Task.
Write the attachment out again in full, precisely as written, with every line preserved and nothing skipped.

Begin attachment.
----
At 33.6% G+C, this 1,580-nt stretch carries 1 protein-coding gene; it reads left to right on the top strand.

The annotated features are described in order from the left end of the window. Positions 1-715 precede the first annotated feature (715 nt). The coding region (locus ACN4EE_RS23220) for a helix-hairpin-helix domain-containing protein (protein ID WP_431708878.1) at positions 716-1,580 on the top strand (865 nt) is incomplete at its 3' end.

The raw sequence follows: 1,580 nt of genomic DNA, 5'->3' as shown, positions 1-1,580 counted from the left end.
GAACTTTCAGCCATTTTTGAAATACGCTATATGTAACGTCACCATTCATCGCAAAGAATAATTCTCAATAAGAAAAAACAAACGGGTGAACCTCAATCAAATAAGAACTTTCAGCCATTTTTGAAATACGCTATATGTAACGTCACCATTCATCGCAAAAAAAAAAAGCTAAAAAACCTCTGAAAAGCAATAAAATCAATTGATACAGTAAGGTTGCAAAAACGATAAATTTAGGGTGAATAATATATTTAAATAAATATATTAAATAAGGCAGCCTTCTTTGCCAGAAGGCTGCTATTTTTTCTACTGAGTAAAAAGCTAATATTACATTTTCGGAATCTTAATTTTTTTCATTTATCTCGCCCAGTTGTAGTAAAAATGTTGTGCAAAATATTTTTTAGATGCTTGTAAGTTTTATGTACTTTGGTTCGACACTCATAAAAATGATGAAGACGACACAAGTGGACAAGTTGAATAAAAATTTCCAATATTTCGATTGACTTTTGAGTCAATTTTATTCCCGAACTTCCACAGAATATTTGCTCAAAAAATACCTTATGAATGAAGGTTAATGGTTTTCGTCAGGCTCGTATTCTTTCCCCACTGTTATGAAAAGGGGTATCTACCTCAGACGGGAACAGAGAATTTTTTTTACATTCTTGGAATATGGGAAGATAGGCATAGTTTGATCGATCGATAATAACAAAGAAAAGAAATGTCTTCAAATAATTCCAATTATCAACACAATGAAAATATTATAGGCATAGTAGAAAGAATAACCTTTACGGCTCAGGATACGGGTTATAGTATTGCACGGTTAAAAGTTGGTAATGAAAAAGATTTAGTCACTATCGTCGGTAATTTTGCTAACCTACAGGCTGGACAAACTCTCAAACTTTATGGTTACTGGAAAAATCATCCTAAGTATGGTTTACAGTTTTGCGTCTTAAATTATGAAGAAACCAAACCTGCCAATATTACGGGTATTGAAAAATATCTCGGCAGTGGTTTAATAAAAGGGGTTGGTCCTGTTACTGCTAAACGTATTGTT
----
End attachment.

At 33.6% G+C, this 1,580-nt stretch carries 1 protein-coding gene; it reads left to right on the top strand.

The annotated features are described in order from the left end of the window. Positions 1-715 precede the first annotated feature (715 nt). The coding region (locus ACN4EE_RS23220) for a helix-hairpin-helix domain-containing protein (protein ID WP_431708878.1) at positions 716-1,580 on the top strand (865 nt) is incomplete at its 3' end.

The raw sequence follows: 1,580 nt of genomic DNA, 5'->3' as shown, positions 1-1,580 counted from the left end.
GAACTTTCAGCCATTTTTGAAATACGCTATATGTAACGTCACCATTCATCGCAAAGAATAATTCTCAATAAGAAAAAACAAACGGGTGAACCTCAATCAAATAAGAACTTTCAGCCATTTTTGAAATACGCTATATGTAACGTCACCATTCATCGCAAAAAAAAAAAGCTAAAAAACCTCTGAAAAGCAATAAAATCAATTGATACAGTAAGGTTGCAAAAACGATAAATTTAGGGTGAATAATATATTTAAATAAATATATTAAATAAGGCAGCCTTCTTTGCCAGAAGGCTGCTATTTTTTCTACTGAGTAAAAAGCTAATATTACATTTTCGGAATCTTAATTTTTTTCATTTATCTCGCCCAGTTGTAGTAAAAATGTTGTGCAAAATATTTTTTAGATGCTTGTAAGTTTTATGTACTTTGGTTCGACACTCATAAAAATGATGAAGACGACACAAGTGGACAAGTTGAATAAAAATTTCCAATATTTCGATTGACTTTTGAGTCAATTTTATTCCCGAACTTCCACAGAATATTTGCTCAAAAAATACCTTATGAATGAAGGTTAATGGTTTTCGTCAGGCTCGTATTCTTTCCCCACTGTTATGAAAAGGGGTATCTACCTCAGACGGGAACAGAGAATTTTTTTTACATTCTTGGAATATGGGAAGATAGGCATAGTTTGATCGATCGATAATAACAAAGAAAAGAAATGTCTTCAAATAATTCCAATTATCAACACAATGAAAATATTATAGGCATAGTAGAAAGAATAACCTTTACGGCTCAGGATACGGGTTATAGTATTGCACGGTTAAAAGTTGGTAATGAAAAAGATTTAGTCACTATCGTCGGTAATTTTGCTAACCTACAGGCTGGACAAACTCTCAAACTTTATGGTTACTGGAAAAATCATCCTAAGTATGGTTTACAGTTTTGCGTCTTAAATTATGAAGAAACCAAACCTGCCAATATTACGGGTATTGAAAAATATCTCGGCAGTGGTTTAATAAAAGGGGTTGGTCCTGTTACTGCTAAACGTATTGTT